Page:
Town Hall Theater

5428 Shady Avenue,
Lowville, NY 13367

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Town Hall Theater, Lowville (Official)

Additional Info

Architects: Michael J. DeAngelis, Leon H. Lempert, Jr., Leon H. Lempert, Sr.

Firms: Leon H. Lempert & Son

Functions: Movies (Family)

Phone Numbers: Box Office: 315.376.2421

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News About This Theater

New Screen

The Town Hall Theater was originally an opera house, a USO club and a silent movie house that opened on May 6, 1926. In 1949 the building was purchased by motion picture pioneer Earnest J. Wolf after his Bijou Theater in town burned to the ground.

Earnest hired a well known architect Michael De Angelis of Rochester to design the theater remodeling. The interior was designed and painted by the famous Oscar Gias of New York City. Anselm Cannan of Lowville was in charge of the construction work. It was heralded as the most outstanding and beautiful theater in Northern New York. Nick and Rena Giannocous purchased the theater from the Wolf family in 1957. The O'Brien family purchased from Nick and Rena in September of 1990.

Contributed by Patrick A. O' Brien

Recent comments (view all 21 comments)

Patsy on August 22, 2010 at 1:27 pm

Just read that you are about an hour north of Utica. Will let you know if we come your way.

MPol on August 22, 2010 at 8:05 pm

It looks like a nifty little theatre, both inside and out. Too bad that the powers-that-be chose to demolish it instead of doing what they could do to save it from the wrecking ball.

pobrien on September 7, 2010 at 9:55 am

View link

Recent article on the Town Hall Theater

Patsy on September 7, 2010 at 10:51 am

Patrick: I just printed out the article that you posted on September 7. Would love to see your DeAngelis designed theatre someday. Please email me at at your convenience to set up a possible tour. Current plans later this Fall are to see the Strand in Brockport NY which is also a DeAngelis theatre.

pobrien on July 21, 2012 at 3:44 pm

The Town Hall Theater has beat the odds and has made a successful transition to digital projection. We installed a brand new silver screen in 2011 followed in 2012 by installation of a Chrisitie series II projector, new surround sound and realD 3D.

adamghost on August 23, 2013 at 3:51 am

Digitized archives of the Journal and Republican and Lowville Times pinpoint the opening of the Opera House to May 6, 1926.

Joe Vogel
Joe Vogel on August 23, 2013 at 6:13 pm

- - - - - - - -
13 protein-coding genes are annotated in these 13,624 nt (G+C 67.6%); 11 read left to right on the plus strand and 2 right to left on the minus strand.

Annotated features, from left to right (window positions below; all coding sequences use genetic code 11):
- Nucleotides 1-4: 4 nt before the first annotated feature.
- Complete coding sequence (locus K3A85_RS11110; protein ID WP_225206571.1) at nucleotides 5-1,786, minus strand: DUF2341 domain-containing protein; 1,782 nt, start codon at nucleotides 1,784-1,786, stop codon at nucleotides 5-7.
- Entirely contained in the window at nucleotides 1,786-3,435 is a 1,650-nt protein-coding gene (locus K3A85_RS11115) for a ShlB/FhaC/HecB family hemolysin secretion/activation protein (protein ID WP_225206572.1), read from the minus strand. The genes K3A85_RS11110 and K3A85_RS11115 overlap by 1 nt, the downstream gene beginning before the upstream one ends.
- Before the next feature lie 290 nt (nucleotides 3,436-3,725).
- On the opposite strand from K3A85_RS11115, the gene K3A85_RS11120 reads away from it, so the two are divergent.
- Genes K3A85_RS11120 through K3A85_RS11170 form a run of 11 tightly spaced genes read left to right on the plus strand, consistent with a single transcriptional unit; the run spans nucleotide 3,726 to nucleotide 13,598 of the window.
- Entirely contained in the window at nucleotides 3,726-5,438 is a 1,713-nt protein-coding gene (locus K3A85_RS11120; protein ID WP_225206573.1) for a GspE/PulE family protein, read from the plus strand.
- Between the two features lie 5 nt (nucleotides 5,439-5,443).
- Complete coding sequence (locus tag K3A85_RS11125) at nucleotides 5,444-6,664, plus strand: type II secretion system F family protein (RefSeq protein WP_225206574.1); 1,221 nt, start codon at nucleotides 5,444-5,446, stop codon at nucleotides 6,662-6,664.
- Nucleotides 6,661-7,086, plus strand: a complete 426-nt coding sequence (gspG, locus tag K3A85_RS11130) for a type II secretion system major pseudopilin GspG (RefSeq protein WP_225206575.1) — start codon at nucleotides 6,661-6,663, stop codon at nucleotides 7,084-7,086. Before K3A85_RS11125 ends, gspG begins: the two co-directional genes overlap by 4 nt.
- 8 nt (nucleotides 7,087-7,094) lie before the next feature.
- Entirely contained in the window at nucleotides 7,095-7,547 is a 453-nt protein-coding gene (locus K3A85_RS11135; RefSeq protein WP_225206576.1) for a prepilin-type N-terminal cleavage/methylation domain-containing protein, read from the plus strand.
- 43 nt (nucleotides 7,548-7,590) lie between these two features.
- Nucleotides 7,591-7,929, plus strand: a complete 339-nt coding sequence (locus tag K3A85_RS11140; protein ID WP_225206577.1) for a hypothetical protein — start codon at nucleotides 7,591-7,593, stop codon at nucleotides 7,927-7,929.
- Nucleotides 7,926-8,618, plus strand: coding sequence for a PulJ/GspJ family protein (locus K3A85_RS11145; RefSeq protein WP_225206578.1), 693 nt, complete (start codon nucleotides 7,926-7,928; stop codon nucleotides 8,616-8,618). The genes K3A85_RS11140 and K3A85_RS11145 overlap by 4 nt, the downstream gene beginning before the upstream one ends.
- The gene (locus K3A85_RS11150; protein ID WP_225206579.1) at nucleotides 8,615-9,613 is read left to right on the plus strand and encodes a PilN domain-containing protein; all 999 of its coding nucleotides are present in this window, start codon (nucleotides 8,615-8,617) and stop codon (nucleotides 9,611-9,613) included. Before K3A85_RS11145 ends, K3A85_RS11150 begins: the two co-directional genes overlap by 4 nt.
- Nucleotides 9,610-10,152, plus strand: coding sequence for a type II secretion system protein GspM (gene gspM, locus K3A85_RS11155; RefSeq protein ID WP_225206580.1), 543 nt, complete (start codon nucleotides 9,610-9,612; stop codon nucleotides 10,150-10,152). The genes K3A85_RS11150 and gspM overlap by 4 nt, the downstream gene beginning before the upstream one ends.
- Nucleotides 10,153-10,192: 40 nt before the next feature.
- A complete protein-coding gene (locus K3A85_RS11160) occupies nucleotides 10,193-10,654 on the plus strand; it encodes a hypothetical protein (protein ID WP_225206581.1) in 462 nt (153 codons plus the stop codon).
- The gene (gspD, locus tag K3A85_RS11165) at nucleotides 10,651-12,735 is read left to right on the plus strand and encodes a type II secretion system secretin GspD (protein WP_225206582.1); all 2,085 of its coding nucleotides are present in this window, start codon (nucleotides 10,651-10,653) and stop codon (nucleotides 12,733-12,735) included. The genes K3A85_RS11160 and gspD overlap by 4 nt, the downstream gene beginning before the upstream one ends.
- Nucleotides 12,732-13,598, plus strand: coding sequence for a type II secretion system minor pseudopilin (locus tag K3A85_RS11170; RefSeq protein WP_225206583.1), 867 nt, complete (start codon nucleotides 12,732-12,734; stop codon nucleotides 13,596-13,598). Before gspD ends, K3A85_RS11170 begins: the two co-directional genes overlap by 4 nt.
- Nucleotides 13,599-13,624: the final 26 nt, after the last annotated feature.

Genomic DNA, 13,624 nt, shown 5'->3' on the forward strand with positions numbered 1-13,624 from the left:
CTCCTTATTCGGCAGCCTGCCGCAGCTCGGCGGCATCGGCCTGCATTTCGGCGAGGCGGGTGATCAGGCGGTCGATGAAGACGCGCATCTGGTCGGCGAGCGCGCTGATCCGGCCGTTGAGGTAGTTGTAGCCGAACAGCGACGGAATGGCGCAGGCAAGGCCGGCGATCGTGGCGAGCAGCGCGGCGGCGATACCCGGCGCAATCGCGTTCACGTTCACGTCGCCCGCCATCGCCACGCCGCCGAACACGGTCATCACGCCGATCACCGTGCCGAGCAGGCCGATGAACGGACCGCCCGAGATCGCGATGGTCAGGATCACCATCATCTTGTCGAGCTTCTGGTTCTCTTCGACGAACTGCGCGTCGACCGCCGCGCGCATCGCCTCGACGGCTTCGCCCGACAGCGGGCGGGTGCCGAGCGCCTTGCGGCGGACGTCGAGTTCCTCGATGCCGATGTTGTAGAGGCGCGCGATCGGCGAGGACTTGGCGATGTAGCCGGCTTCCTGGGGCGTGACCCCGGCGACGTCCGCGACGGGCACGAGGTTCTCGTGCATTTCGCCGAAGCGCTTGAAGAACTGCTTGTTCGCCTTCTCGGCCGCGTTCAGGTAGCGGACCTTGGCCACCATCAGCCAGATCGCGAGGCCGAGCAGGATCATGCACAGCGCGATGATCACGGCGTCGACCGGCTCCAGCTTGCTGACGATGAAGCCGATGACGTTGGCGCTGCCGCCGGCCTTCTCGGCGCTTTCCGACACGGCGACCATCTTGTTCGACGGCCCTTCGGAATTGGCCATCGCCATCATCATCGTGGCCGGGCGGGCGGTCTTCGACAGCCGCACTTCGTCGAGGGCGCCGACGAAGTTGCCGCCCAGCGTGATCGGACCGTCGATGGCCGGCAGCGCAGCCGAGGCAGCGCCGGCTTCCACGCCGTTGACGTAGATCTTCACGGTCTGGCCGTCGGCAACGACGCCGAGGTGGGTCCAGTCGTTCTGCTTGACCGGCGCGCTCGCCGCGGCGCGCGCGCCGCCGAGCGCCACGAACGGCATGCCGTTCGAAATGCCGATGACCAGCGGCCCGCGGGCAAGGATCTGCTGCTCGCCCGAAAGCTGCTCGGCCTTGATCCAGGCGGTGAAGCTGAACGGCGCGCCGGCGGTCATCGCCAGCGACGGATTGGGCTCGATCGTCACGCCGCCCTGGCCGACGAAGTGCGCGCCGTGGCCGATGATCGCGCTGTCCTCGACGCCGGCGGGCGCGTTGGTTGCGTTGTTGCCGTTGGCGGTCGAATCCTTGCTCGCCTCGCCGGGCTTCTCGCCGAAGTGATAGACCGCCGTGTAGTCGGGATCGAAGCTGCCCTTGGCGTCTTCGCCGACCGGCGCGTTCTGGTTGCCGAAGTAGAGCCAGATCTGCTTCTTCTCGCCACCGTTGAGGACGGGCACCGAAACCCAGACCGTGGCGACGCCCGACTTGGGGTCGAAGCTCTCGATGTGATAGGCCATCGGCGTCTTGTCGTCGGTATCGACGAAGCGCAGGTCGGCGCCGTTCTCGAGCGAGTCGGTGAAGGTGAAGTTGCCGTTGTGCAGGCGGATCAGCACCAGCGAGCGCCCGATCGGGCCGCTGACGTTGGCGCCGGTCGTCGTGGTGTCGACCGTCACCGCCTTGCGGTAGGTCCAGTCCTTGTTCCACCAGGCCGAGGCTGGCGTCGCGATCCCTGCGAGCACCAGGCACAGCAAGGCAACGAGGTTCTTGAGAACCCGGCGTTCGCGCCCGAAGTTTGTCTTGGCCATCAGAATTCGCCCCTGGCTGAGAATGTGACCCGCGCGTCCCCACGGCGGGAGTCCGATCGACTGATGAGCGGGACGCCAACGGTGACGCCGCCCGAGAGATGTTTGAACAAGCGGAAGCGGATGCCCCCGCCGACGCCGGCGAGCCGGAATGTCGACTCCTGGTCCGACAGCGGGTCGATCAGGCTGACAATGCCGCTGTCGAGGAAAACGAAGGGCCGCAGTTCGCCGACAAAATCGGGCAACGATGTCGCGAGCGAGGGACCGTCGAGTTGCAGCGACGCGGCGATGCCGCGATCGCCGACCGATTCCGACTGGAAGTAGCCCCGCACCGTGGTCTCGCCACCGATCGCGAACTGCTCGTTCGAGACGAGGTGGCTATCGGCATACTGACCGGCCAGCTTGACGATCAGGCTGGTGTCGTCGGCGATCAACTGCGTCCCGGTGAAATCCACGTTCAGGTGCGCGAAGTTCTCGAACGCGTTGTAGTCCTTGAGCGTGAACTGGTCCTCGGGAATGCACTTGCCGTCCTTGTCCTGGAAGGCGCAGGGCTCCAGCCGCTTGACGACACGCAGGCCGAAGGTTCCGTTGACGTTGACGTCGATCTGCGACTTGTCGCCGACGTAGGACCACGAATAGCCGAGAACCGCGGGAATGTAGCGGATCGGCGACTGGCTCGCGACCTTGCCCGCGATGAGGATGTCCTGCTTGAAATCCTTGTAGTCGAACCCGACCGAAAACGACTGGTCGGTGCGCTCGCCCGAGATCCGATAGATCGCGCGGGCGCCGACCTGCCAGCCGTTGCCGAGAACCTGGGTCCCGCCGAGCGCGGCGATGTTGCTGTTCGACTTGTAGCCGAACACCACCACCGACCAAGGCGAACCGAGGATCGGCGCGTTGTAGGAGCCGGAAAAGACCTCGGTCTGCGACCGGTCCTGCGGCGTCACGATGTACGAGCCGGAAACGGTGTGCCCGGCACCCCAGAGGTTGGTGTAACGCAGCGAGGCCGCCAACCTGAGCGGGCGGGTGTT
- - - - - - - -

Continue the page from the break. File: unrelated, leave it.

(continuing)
A Lowville Opera House was mentioned in the March 18, 1916, issue of The Moving Picture World. It was one of several theaters that had been leased or managed by George A. Hickey, recently named manager of the Triangle company’s Buffalo film exchange, so the house must have been showing movies at least part of the time prior to 1916

Plate 5, on page 15 of Maggie Valentine’s The Show Starts on the Sidewalk has a ca. 1900 photo of the Lowville Opera House.

An advertisement for architectural firm Leon H.Lempert & Son in the 1906-1907 edition of Julius Cahn’s Official Theatrical Guide lists the “Town Hall (Opera House), Lowville, N.Y.” as one of the firm’s projects.

An item from the Lowville Journal Republican in mid-1899 said that initial bids for construction of the Town Hall had come in over estimates, and that architect Lempert had subsequently altered the plans, scaling back some features, including reducing the size of the stage from 39x64 feet to 26x64 feet.

The theater appears to have been called both Town Hall and Lowville Opera House, or just Opera House, interchangeably for several decades, but the latter appeared in the local newspaper most frequently.

Joe Vogel
Joe Vogel on August 23, 2013 at 6:24 pm

Forgot to put a link to the Google Books Preview of Maggie Valentine’s book.

Joe Vogel
Joe Vogel on December 23, 2014 at 4:49 pm

A book published in 1902 describes the Town Hall and Opera House in Lowville, built in 1899 and designed by Leon H. Lempert & Son:


“This building was built at the expense of the town by virtue of a special act of the legislature, and a large majority vote of the electors of the town, in 1899, at a cost of about $25,000. By virtue of said act of the legislature the management was vested in the town board, consisting of Ira Sharp, supervisor, W. H. Egleton, Jay C. Bardo, L. B. Searls and Frank E. Groodell, justices of the peace, and a committee consisting of George Sherwood, Charles S. Mereness, E. S. K. Merrell, Eugene Arthur and Julian H. Wood.

“The building is constructed so as to be used for town hall and opera house purposes. It is said to be one of the best opera houses in this section of the country. It has a seating capacity of about 1,000. It is built of brick of various colors. The scenery and stage are fine, and has grand electric illumination. It is in the interior one of the most beautifully finished buildings in Northern New York, and furnishes a place for fun, entertainment, pleasure and instruction.”

The facade of the building above the first floor appears to still be pretty much as Lempert designed it, but the interior was completely remodeled by Michael DeAngelis in 1949, along with the ground floor exterior. Here is a fresh link to the December 3, 1949, Boxoffice article about the remodeling, to replace the dead link in one of my earlier comments.

richardg on April 15, 2021 at 11:49 pm

I visited this theatre in the late 1970’s. One of the things that impressed me most was the attendance. Despite hundreds theatres closing form the 50’s through the 70’s, the Town Hall was nearly full on the night I attended. I asked a theatre worker to explain this phenomenon. She said “Lots of wealthy farmers in the area.”

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